“According to Austin and Wittgenstein, words have clear conditions of application only against a background of ‘normal circumstances’ corresponding to the type of context in which the words were used in the past. There is no ‘convention’ to guide us as to whether or not a particular expression applies in some extraordinary situation. This is not because the meaning of the word is ‘vague’, but because the application of words ultimately depends on there being a sufficient similarity between the new situation of use and past situations. The relevant dimensions of similarity are not fixed once and for all; this is what generates ‘open texture’ (Waismann 1951).”
Routledge Encyclopedia of Philosophy, London and New York: Routledge, 1998, “Pragmatics”
More briefly, Stephan Barker wrote of open texture: “Our tendencies concerning the use of the word form a loosely knit pattern which does not definitely provide for all possibilities.” (Philosophy of Mathematics, “Introduction: The Open Texture of Language” p. 11) Barker goes on to use the Copernican analysis of celestial motion as an example of open texture. If “move” means to change position relative to Earth, then certainly the Earth cannot, by definition move. But what Copernicus did is to extend our conception of movement beyond the concept of movement that was limited to the special case of the surface of the Earth. One could say that Copernicus formulated an extended concept of motion.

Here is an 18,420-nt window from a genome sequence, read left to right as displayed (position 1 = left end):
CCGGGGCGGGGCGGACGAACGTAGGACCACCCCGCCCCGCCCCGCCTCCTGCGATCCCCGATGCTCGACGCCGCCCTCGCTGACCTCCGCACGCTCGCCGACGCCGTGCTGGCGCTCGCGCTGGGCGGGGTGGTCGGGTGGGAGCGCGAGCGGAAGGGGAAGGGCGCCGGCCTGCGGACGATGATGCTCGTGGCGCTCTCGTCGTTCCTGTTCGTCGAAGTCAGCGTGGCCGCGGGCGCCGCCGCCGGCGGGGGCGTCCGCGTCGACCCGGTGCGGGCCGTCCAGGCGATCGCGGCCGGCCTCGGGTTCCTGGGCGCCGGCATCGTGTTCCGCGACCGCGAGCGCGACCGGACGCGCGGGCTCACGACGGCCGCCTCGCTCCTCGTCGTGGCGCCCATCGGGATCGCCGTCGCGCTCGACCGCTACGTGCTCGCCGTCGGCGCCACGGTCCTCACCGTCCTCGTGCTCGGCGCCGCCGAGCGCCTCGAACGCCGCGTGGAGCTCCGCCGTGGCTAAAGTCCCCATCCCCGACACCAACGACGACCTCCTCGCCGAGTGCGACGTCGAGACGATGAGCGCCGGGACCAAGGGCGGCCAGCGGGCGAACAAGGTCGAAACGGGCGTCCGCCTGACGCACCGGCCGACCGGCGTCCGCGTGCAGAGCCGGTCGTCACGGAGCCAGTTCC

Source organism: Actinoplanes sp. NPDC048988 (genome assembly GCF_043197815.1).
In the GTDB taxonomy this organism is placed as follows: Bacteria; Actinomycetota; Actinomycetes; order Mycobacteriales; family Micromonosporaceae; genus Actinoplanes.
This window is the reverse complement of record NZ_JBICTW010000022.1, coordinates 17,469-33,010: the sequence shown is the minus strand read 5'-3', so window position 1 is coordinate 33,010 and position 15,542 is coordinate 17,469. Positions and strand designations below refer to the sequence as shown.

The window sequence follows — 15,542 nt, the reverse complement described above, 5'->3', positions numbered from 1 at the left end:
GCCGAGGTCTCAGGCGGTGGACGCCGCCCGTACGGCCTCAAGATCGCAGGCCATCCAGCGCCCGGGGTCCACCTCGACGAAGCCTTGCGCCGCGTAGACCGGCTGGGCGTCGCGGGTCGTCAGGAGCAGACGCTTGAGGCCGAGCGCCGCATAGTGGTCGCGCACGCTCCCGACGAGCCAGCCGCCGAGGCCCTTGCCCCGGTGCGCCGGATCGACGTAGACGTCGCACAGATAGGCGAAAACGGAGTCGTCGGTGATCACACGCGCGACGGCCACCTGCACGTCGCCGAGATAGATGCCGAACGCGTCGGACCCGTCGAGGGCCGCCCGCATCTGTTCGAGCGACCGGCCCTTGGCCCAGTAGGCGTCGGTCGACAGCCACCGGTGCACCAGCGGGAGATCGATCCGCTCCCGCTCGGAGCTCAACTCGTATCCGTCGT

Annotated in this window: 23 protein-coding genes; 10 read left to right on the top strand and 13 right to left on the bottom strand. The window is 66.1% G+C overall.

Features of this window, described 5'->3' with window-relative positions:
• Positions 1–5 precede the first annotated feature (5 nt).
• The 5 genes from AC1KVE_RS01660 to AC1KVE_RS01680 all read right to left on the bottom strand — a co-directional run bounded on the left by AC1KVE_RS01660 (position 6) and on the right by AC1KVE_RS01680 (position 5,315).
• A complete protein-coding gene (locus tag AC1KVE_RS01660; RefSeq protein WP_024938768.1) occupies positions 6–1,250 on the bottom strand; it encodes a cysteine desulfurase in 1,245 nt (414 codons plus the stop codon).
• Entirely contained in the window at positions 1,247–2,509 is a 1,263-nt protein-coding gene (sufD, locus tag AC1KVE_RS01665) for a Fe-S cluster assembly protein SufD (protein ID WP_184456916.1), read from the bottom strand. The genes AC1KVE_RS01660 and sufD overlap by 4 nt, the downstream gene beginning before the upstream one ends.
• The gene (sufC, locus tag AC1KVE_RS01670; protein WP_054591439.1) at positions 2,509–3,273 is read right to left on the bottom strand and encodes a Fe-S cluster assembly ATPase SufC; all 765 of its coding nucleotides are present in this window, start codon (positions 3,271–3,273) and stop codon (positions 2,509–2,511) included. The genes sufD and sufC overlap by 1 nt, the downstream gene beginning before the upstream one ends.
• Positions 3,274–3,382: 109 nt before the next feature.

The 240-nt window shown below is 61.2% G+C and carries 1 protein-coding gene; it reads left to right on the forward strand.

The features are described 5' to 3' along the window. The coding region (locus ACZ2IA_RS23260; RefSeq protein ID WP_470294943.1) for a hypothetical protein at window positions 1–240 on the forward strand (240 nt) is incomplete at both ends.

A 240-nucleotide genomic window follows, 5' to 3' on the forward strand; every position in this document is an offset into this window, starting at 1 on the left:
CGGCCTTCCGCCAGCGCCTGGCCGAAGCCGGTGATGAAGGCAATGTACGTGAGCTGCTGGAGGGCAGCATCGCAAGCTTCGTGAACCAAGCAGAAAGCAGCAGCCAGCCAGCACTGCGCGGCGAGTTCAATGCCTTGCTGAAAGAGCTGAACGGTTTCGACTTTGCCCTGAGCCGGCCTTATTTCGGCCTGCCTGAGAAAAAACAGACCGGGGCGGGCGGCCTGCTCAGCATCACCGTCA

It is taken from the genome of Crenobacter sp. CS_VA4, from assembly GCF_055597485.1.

It seems to me that war is a perfect example of an open-textured concept, and one that can readily (and indeed has been repeatedly) extended by changed circumstances. As civilization has grown, war has grown — in scope, scale, fatality, and complexity. The growth of war has been twofold: 1) growth in the absolute size of war (quantitative), and 2) growth in the complexity and sophistication of war (qualitative). Once we understand that war is an open-textured concept, the Russellian imperative comes into play, and the philosophical impulse is to generalize war to the greatest possible extent and thus to arrive at an extended conception of warfare.